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DIY Auto Maintenance Worth Doing Yourself

Getting grease stains on your shirt by going underneath a car and changing the oil can be a DIY badge of honor. It can also be a reminder that you don’t know your way around a car and that $35 isn’t much to pay a professional to do the job.

Whatever do-it-yourself talents you have around a car, there are some basic auto maintenance things that the average person can do, even if they’re not mechanically inclined. Just don’t make the mistake of getting in over your head and making a problem worse.

As a mechanic shop owner in Phoenix, Ariz., Bogi Lateiner has seen too many customers try to do something that they thought would be simple, only to make it worse. Take the oil change, which a generation grew up knowing how to do on their cars. You may have seen your dad under the car to change the oil when you were a kid, but those days are likely over.

Lateiner tells of a customer at a previous shop she worked at who thought he was draining his engine oil, but instead drained the transmission fluid. It was his first time trying to change the oil, and he added too much oil into the engine. He then drove the car, destroying the transmission because it was out of fluid, and harming the engine because it had too much oil. He caused $5,000 in damage to his car instead of paying $35 for someone else to change the oil.

“If you’re not mechanically minded, I don’t recommend changing anything other than the basics,” Lateiner says.

Here are some of those DIY basics, followed by a few options for mechanically minded DIYers:

Do a monthly check. Check the tire pressure, fluid levels, top off the coolant and listen to how your car runs when it’s running well so you’ll know when something might be wrong, Lateiner says. The owner’s manual is the best tool for knowing how much and where to add fluids, for example. Fluids to check include coolant, brake fluid and windshield washer fluid.

“Get familiar with what things look like in your car so you can know if something’s wrong the next time you inspect it,” she says.

And don’t get too “topping off” crazy when filling fluids. For example, if a vehicle’s brake pads and rotors haven’t been changed for awhile and the brake fluid appears low, it doesn’t mean it should be topped off, says Chuck Hawks, who owns a driving school.

“As the pads wear, the fluid will appear at a lower level in the reservoir and this is perfectly normal,” Hawks says. “Of course, if it is below the minimum level and a pad inspection indicates that the pads still have ample life, then topping the fluid to somewhere between maximum and minimum is appropriate.”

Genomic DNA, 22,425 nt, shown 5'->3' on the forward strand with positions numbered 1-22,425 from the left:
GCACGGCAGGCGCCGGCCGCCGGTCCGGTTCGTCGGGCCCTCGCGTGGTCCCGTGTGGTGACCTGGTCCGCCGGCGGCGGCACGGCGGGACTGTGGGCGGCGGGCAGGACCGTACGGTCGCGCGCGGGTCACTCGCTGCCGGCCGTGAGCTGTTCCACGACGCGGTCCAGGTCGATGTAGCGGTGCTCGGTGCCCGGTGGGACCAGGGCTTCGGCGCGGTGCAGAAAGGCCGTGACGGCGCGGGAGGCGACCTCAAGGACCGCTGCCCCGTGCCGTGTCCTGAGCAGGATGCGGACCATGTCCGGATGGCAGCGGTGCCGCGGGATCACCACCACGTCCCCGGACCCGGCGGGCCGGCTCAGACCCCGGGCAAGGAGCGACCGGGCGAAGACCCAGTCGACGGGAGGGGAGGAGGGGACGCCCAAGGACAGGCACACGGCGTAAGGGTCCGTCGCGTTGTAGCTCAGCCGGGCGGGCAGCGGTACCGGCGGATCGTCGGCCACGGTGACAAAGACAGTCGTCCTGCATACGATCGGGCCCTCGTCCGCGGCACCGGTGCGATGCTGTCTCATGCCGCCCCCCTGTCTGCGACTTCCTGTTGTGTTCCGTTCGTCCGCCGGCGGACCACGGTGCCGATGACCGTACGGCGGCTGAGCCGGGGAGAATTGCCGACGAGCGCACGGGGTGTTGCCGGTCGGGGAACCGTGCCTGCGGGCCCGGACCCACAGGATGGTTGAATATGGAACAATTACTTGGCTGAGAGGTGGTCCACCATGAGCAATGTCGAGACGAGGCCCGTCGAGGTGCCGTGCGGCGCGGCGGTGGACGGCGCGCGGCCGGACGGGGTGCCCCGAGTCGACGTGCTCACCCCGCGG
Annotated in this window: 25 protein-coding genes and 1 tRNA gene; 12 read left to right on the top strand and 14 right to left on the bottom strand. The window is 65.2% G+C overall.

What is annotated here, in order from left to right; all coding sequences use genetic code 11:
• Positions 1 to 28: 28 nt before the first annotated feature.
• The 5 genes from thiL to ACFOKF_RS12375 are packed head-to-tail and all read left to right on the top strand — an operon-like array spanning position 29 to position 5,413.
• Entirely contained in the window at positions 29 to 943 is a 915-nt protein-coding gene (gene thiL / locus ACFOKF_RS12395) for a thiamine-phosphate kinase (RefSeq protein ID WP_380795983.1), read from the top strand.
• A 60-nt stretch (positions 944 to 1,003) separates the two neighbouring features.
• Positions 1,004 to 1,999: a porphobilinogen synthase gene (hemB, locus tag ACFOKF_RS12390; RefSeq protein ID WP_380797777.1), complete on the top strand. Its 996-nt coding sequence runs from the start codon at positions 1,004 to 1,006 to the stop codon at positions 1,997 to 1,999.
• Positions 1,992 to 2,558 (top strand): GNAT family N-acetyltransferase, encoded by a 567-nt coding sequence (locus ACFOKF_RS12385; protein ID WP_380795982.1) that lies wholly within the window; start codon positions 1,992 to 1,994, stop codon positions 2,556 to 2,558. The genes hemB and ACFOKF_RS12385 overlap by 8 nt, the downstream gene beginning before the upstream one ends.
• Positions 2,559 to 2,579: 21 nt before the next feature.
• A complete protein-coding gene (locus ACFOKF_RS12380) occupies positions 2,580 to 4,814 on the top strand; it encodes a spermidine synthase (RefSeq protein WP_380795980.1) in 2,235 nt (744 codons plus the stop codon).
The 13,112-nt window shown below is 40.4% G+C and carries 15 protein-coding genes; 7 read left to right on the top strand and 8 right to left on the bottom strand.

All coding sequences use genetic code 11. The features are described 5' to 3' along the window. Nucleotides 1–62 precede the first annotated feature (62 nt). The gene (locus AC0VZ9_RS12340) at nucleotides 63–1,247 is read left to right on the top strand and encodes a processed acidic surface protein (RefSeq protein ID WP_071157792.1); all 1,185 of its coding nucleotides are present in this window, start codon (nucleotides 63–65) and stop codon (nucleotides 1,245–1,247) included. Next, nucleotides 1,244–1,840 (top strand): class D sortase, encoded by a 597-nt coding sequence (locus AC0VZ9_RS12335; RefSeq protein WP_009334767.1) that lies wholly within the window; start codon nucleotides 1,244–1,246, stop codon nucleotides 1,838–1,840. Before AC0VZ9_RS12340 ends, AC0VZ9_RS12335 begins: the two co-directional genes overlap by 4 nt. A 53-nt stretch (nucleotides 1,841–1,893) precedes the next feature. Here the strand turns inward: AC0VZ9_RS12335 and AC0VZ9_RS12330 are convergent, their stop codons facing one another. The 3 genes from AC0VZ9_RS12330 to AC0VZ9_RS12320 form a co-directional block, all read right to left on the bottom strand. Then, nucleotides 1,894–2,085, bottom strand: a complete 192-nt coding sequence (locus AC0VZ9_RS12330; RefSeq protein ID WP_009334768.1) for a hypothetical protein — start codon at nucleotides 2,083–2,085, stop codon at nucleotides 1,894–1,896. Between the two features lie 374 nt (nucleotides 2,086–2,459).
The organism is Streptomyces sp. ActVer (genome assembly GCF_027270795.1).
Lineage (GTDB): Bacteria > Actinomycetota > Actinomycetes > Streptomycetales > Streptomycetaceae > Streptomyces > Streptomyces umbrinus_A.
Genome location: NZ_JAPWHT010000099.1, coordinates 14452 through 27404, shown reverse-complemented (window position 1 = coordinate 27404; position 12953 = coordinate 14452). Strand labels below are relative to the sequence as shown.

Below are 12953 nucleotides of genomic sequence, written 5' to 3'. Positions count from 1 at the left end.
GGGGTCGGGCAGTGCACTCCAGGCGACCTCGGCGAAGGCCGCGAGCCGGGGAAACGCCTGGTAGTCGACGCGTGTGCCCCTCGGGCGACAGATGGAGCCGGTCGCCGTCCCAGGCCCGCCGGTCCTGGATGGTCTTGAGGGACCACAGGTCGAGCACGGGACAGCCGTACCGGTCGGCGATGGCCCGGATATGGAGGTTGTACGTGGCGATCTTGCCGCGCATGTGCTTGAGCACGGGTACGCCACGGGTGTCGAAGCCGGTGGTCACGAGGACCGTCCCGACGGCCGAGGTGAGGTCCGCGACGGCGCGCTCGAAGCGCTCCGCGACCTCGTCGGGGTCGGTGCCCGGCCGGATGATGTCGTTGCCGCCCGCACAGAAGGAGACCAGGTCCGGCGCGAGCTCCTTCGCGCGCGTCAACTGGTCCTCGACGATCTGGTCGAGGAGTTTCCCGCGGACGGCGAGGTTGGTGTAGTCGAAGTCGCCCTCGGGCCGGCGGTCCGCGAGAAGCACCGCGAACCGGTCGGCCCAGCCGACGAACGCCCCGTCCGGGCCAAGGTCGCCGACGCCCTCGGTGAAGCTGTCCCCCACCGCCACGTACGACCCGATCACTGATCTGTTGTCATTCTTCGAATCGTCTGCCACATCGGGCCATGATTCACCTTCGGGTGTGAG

With all fluids, be sure to top the fluid with an exact match to what’s already in the system, he says, washer fluid notwithstanding.

Change the air filter. You may need to check the owner’s manual for where it is, but once you find it, it should be easy to change once or twice a year as needed, Lateiner says.

Wiper blades. Most people can also replace these themselves, she says. Do it before the rainy season arrives.

Spark plugs. Like oil changes, changing spark plugs used to be part of every car owner’s DIY arsenal. They don’t need to be replaced as often as they used to many years ago, ranging from 30,000 to 100,000 miles, depending on the vehicle. Again, be sure you know what you’re doing and read the car manual.

Oil change. While an oil change isn’t something Lateiner recommends for the average person, it can be done if you know what you’re doing. But even DIYers may not want to do it because it’s such a hassle, she says. “I don’t encourage people to do it themselves,” she says.

Battery replacement. If your car has trouble starting, particularly when it’s cold outside, then you may need a new battery. Most batteries last about five years before a replacement is needed, and changing one is easier than an oil replacement, says Stan Markuze, founder of PartMyRide, a used car parts seller.

To first find a new battery, go to a local warehouse store such as Costco or to an auto parts dealer, and an attendant should be able to tell you exactly what kind of battery you need for your car, Markuze says. Replacing it usually requires loosening three bolts — two on the battery terminals and one on the battery tray. Take your old battery to the store where you bought the new one so it can be properly disposed of.

Batteries for luxury vehicles, however, should be replaced by a mechanic, Lateiner says. Luxury cars often require computer programming when a battery is replaced, so a professional should do the work, she says.

Brakes. Changing the brakes and rotors is a relatively simple job for a handy car owner, Markuze says. Make sure you have the necessary tools — floor jack, jack stands, socket wrench set, allen wrench set. And have the parts — brake pads, rotors, lubricant to place between pads and calipers. Search on YouTube for a video on how to change your car’s brakes, Markuze recommends, such as “Toyota Camry Brake Replacement.”

“Changing the brakes involves lifting your car up on jack stands, removing the wheels, unbolting the calipers, and removing the old pads and rotors,” he says. Then put the new pads into the calipers using the caliper lubricant, install the new rotors, re-install the calipers, mount the wheels, and lower the car.

“The process might sound challenging, but it’s very intuitive and an online video tutorial can take you a long way,” Markuze says.

Whatever maintenance you're doing on your car, don’t be the guy — and in Lateiner’s experience it’s mostly guys doing these things wrong — who thinks he can change a power steering pump or drains the transmission fluid instead of the oil and ends up paying thousands for something that should have been cheap.